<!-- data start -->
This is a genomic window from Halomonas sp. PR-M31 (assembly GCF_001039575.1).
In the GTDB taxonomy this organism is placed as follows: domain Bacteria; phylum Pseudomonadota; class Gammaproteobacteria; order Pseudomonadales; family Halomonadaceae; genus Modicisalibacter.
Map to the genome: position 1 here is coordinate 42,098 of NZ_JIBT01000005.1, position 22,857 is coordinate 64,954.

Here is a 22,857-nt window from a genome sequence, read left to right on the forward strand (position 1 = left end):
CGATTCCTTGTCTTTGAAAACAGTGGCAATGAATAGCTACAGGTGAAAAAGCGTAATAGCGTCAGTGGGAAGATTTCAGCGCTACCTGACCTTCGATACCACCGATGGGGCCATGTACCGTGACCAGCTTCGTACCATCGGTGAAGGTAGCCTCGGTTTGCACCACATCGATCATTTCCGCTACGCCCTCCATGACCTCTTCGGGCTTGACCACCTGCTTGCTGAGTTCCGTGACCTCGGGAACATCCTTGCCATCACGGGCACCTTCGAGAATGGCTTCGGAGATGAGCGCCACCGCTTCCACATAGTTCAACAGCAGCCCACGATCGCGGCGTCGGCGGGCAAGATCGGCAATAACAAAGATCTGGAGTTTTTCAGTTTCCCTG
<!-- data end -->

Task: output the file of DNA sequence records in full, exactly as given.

This is a genomic window from Halomonas sp. PR-M31 (assembly GCF_001039575.1).
In the GTDB taxonomy this organism is placed as follows: domain Bacteria; phylum Pseudomonadota; class Gammaproteobacteria; order Pseudomonadales; family Halomonadaceae; genus Modicisalibacter.
Map to the genome: position 1 here is coordinate 42,098 of NZ_JIBT01000005.1, position 22,857 is coordinate 64,954.

Here is a 22,857-nt window from a genome sequence, read left to right on the forward strand (position 1 = left end):
CGATTCCTTGTCTTTGAAAACAGTGGCAATGAATAGCTACAGGTGAAAAAGCGTAATAGCGTCAGTGGGAAGATTTCAGCGCTACCTGACCTTCGATACCACCGATGGGGCCATGTACCGTGACCAGCTTCGTACCATCGGTGAAGGTAGCCTCGGTTTGCACCACATCGATCATTTCCGCTACGCCCTCCATGACCTCTTCGGGCTTGACCACCTGCTTGCTGAGTTCCGTGACCTCGGGAACATCCTTGCCATCACGGGCACCTTCGAGAATGGCTTCGGAGATGAGCGCCACCGCTTCCACATAGTTCAACAGCAGCCCACGATCGCGGCGTCGGCGGGCAAGATCGGCAATAACAAAGATCTGGAGTTTTTCAGTTTCCCTG